The defendant raises a salmagundi of other issues in connection with its appeal.   None of its asseverations is persuasive.   Only three warrant discussion.

A. The Evidentiary Rulings.

The defendant argues that it is entitled to a new trial because the district court erred in certain evidentiary rulings.   Its chief complaint concerns the admission of evidence relating to the destruction of the so-called Xeta report (a printout that catalogues all outgoing calls from the hotel's PBX operator) for November 13, 1992.   The defendant destroyed this telephone log approximately thirty days after the incident.   Had the report been preserved, it would have pinpointed the very moment that the operator first placed the call for emergency assistance.

 During the trial, the plaintiff sought to show that the defendant had destroyed this evidence.   The defendant objected, contending that it discarded the Xeta report in the ordinary course of business, pursuant to established practice, and not as part of an effort to inter unfavorable evidence.   The district court overruled the objection and permitted the plaintiff to introduce evidence at trial of the existence and subsequent destruction of the Xeta report, leaving the defendant's explanation to the jury.   We review the district court's rulings admitting or excluding evidence for abuse of discretion.   See Veranda Beach Club Ltd. Partnership v. Western Sur. Co., 936 F.2d 1364, 1373 (1st Cir.1991);  United States v. Nazzaro, 889 F.2d 1158, 1168 (1st Cir.1989).   We see none in this instance.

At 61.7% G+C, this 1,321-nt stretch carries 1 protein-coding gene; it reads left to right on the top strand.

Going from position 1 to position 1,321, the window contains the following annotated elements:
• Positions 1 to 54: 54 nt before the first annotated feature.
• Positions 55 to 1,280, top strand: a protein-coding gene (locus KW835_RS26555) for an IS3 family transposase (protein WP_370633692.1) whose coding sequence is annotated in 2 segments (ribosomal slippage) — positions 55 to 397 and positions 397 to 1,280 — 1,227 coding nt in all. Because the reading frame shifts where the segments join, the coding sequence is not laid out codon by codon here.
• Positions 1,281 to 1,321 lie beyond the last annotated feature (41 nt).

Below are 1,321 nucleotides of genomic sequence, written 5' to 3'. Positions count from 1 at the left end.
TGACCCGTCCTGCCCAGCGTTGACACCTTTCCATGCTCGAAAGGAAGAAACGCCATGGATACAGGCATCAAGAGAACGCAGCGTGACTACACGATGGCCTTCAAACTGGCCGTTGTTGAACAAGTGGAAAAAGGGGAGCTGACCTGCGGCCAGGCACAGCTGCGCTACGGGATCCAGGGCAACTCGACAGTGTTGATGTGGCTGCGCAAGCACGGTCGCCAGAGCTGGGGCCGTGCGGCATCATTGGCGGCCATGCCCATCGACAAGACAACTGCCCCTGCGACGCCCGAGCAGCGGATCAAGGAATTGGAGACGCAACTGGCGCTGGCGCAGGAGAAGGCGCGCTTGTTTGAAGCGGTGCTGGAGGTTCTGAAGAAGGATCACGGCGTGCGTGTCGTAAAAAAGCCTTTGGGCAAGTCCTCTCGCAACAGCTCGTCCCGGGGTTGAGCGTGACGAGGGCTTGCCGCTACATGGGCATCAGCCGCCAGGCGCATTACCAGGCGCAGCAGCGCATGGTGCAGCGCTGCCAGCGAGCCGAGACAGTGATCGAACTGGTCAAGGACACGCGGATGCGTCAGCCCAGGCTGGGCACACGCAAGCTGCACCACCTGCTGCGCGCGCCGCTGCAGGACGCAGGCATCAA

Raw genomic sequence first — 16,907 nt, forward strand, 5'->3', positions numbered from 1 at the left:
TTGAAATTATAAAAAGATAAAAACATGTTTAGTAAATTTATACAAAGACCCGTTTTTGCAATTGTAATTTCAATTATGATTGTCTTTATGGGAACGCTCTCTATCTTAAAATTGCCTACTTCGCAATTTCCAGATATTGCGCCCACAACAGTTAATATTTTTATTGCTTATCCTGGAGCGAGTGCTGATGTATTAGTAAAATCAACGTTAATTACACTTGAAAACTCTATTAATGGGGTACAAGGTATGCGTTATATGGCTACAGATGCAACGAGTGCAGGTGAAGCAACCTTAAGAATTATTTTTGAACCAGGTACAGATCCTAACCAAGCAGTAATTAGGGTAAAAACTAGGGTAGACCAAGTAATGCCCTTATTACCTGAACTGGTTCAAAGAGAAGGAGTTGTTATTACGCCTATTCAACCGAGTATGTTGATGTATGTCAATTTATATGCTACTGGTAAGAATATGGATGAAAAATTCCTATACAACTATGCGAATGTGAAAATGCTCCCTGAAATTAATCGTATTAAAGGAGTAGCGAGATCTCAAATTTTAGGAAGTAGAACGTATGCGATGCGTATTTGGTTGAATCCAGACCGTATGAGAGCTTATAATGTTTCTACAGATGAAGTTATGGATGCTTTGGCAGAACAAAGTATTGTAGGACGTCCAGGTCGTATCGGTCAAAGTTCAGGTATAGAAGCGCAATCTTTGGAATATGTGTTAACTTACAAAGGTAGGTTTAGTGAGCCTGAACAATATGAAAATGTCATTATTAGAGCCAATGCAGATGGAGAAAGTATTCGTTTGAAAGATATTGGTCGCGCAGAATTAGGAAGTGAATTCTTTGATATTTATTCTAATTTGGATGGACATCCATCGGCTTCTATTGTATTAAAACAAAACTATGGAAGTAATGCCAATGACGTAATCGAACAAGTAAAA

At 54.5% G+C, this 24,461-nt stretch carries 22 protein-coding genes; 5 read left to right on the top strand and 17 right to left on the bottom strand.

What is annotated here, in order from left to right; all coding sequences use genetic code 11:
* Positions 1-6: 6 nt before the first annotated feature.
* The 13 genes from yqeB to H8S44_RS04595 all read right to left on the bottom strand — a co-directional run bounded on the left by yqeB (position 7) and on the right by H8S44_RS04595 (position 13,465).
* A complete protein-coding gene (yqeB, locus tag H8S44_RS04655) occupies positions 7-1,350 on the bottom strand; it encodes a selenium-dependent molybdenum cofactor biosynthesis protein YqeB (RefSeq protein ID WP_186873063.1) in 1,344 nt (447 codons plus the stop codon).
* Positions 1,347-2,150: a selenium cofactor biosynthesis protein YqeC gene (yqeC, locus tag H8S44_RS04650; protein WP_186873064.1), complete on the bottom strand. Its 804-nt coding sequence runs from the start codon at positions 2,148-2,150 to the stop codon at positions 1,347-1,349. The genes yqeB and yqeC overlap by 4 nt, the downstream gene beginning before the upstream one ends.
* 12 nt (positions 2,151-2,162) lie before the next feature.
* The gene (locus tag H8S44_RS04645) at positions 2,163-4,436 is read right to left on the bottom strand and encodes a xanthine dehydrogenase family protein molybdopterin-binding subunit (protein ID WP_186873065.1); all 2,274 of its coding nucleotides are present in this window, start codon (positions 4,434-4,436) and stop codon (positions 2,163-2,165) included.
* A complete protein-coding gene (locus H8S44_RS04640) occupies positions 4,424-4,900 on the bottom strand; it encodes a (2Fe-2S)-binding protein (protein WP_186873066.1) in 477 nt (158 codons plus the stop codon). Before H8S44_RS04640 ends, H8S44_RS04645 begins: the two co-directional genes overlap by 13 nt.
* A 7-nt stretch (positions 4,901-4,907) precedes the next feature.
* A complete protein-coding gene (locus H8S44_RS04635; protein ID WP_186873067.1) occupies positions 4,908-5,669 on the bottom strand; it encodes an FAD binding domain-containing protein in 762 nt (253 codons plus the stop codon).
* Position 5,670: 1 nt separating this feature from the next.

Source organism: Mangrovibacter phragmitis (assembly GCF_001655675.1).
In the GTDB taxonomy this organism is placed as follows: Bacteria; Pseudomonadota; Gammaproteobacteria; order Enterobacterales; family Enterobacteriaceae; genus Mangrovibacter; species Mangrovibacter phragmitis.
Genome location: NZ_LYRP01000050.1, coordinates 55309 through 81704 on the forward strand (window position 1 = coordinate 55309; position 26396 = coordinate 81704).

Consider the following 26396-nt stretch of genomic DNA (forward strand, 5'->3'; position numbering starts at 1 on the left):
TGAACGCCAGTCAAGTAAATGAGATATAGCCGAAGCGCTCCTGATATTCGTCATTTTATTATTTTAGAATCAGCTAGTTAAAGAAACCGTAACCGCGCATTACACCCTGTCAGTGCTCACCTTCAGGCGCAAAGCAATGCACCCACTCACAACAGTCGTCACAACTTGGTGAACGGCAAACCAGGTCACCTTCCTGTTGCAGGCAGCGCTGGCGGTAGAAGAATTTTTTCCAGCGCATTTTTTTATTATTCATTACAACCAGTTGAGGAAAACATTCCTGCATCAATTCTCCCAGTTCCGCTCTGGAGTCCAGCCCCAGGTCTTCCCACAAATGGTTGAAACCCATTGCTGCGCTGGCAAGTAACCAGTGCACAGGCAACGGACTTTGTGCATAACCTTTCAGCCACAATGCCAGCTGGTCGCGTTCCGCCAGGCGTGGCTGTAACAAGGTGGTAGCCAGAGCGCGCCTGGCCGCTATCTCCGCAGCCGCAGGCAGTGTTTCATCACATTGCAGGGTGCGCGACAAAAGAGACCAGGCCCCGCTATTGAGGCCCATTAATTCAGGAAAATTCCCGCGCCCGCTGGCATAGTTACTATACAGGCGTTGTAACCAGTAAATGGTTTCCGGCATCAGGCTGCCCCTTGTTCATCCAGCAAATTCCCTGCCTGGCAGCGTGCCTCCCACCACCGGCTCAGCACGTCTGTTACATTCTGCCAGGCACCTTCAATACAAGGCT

When a document relevant to an issue in a case is destroyed, the trier of fact sometimes may infer that the party who obliterated it did so out of a realization that the contents were unfavorable.   See Nation-Wide Check Corp. v. Forest Hills Distributors, Inc., 692 F.2d 214, 217 (1st Cir.1982);  see also 2 Wigmore on Evidence § 285, at 192 (James H. Chadbourn rev. ed. 1979).   Before such an inference may be drawn, there must be a sufficient foundational showing that the party who destroyed the document had notice both of the potential claim and of the document's potential relevance.   See Nation-Wide, 692 F.2d at 218.   Even then, the adverse inference is permissive, not mandatory.   If, for example, the factfinder believes that the documents were destroyed accidentally or for an innocent reason, then the factfinder is free to reject the inference.   See, e.g., Jackson v. Harvard Univ., 900 F.2d 464, 469 (1st Cir.), cert. denied, 498 U.S. 848, 111 S.Ct. 137, 112 L.Ed.2d 104 (1990);  Anderson v. Cryovac, Inc., 862 F.2d 910, 925-26 (1st Cir.1988).